Reference > Quotations > S. Austin Allibone, comp. > Prose Quotations from Socrates to Macaulay
S. Austin Allibone, comp.  Prose Quotations from Socrates to Macaulay.  1880.
Charles Lamb
  I am constitutionally susceptible of noises. A carpenter’s hammer, in a warm summer’s noon, will fret me into more than midsummer madness. But those unconnected, unset sounds are nothing to the measured malice of music.
Charles Lamb.    
  I know that a sweet child is the sweetest thing in nature, not even excepting the delicate creatures which bear them; but the prettier the kind of a thing is, the more desirable it is that it should be pretty of its kind. One daisy differs not much from another in glory; but a violet should look and smell the daintiest.
Charles Lamb.    
  The more any object is spiritualized, the more delightful it is. There is much delight in the tragical representation of those things which in reality would be sights full of amazement and horror. The ticklings of fancy are more delightful than the touches of sense. How does poetry insinuate and turn about the minds of men! Anacreon might take more delight in one of his odes than in one of his cups; Catullus might easily find more sweetness in one of his epigrams than in the lips of a Lesbia. Sappho might take more complacency in one of her verses than in her practices. The nearer anything comes to mental joy, the purer and choicer it is. It is the observation not only of Aristotle, but of every one almost, “Some things delight merely because of their novelty;” and that surely upon this account, because the mind, which is the spring of joy, is more fixed and intense upon such things. The rose-bud thus pleases more than the blown rose.
Charles Lamb.    
  “To love the little platoon we belong to in society is the germ of all public affections.” True, most true! The innocent associations of childhood, the kind mother who taught us to whisper the first faint accents of prayer, and watched with anxious face over our slumbers, the ground on which our little feet first trod, the pew in which we first sat during public worship, the school in which our first rudiments were taught, the torn Virgil, the dog-eared Horace, the friends and companions of our young days, the authors who first told us the history of our country, the songs that first made our hearts throb with noble and generous emotions, the burying-place of our fathers, the cradles of our children, are surely the first objects which nature tells us to love. Philanthropy, like charity, must begin at home. From this centre our sympathies may extend in an ever-extending circle.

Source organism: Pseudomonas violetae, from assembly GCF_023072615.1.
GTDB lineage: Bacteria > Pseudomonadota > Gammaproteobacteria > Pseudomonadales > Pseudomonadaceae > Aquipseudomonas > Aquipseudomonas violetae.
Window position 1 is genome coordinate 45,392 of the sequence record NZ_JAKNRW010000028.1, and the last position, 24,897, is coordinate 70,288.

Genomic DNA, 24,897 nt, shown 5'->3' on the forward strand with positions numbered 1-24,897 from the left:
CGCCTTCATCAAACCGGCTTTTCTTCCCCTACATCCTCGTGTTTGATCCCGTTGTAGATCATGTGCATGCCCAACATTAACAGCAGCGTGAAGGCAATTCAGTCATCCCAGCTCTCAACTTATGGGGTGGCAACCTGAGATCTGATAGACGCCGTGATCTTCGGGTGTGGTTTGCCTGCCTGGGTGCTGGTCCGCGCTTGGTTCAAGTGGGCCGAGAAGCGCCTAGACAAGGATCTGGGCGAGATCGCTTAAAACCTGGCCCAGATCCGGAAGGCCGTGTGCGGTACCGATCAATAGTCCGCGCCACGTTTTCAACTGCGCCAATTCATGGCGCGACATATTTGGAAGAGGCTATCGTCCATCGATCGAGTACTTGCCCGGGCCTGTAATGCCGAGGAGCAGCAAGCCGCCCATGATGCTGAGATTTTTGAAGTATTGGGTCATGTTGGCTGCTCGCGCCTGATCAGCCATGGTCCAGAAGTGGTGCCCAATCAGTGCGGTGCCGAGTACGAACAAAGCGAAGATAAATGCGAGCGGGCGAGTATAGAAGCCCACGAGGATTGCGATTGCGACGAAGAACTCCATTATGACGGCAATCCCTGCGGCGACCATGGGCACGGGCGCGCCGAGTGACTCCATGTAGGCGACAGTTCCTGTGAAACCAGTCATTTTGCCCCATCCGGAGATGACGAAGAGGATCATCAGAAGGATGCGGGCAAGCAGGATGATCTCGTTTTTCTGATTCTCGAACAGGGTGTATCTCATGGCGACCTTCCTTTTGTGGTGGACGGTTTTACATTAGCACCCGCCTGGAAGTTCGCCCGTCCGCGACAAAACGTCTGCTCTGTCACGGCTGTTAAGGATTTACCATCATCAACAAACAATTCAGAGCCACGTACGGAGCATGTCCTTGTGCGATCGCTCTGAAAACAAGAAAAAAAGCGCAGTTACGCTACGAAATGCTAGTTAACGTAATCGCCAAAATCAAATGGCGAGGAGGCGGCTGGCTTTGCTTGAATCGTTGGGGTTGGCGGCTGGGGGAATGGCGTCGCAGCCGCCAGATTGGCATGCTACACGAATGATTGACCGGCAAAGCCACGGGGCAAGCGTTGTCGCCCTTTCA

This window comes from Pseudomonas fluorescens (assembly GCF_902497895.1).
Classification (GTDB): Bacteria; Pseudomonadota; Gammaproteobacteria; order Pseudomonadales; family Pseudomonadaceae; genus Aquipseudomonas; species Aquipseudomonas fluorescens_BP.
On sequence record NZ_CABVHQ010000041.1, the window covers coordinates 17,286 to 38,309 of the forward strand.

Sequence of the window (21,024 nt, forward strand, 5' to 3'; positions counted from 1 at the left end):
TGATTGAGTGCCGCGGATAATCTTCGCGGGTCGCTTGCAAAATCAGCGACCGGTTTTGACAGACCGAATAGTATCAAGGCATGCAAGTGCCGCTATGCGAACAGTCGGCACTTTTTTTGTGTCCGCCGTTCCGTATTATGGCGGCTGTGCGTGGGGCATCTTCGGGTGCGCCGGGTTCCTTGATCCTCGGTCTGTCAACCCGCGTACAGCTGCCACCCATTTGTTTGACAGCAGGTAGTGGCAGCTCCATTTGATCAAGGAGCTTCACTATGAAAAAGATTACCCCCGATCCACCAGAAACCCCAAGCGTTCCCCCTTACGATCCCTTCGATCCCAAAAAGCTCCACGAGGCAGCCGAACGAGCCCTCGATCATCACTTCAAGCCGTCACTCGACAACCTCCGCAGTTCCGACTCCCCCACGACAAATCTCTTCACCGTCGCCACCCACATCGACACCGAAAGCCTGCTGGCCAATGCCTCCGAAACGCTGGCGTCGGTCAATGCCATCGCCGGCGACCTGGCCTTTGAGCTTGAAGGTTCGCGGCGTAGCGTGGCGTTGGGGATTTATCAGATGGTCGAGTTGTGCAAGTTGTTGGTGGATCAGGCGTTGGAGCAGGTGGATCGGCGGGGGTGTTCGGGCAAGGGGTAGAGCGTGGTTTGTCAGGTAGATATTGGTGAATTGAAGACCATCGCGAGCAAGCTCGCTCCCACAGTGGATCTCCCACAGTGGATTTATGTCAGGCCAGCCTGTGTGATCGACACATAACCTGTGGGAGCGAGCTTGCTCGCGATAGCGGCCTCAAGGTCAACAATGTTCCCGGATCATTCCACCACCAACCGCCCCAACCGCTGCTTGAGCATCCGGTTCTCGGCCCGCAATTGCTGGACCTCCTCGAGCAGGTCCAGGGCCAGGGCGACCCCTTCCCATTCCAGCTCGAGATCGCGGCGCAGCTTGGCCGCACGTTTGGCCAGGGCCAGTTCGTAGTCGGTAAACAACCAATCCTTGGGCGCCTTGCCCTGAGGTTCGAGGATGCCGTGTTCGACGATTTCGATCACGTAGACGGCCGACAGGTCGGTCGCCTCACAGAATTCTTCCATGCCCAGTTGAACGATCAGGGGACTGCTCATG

Charles Lamb.    
  If there be a regal solitude it is a sick bed. How the patient lords it there! what caprices he acts without control! how king-like he sways his pillow—tumbling, and tossing, and shifting, and lowering, and thumping, and flatting, and moulding it, to the ever-varying requisitions of his throbbing temples!
Charles Lamb.    
  To be strong-backed and neat-bound is the desideratum of a volume. Magnificence comes after. This, when it can be afforded, is not to be lavished upon all kinds of books indiscriminately. I would not dress a set of Magazines, for instance, in full suit. The dishabille, or half-binding (with Russia backs ever), is our costume. A Shakspeare or a Milton (unless the first editions) it were mere foppery to trick out in gay apparel. The possession of them confers no distinction. The exterior of them (the things themselves being so common), strange to say, raises no sweet emotions, no tickling sense of property in the owner…. In some respects, the better a book is, the less it demands from binding…. But where a book is at once both good and rare,—where the individual is almost the species, and, when that perishes,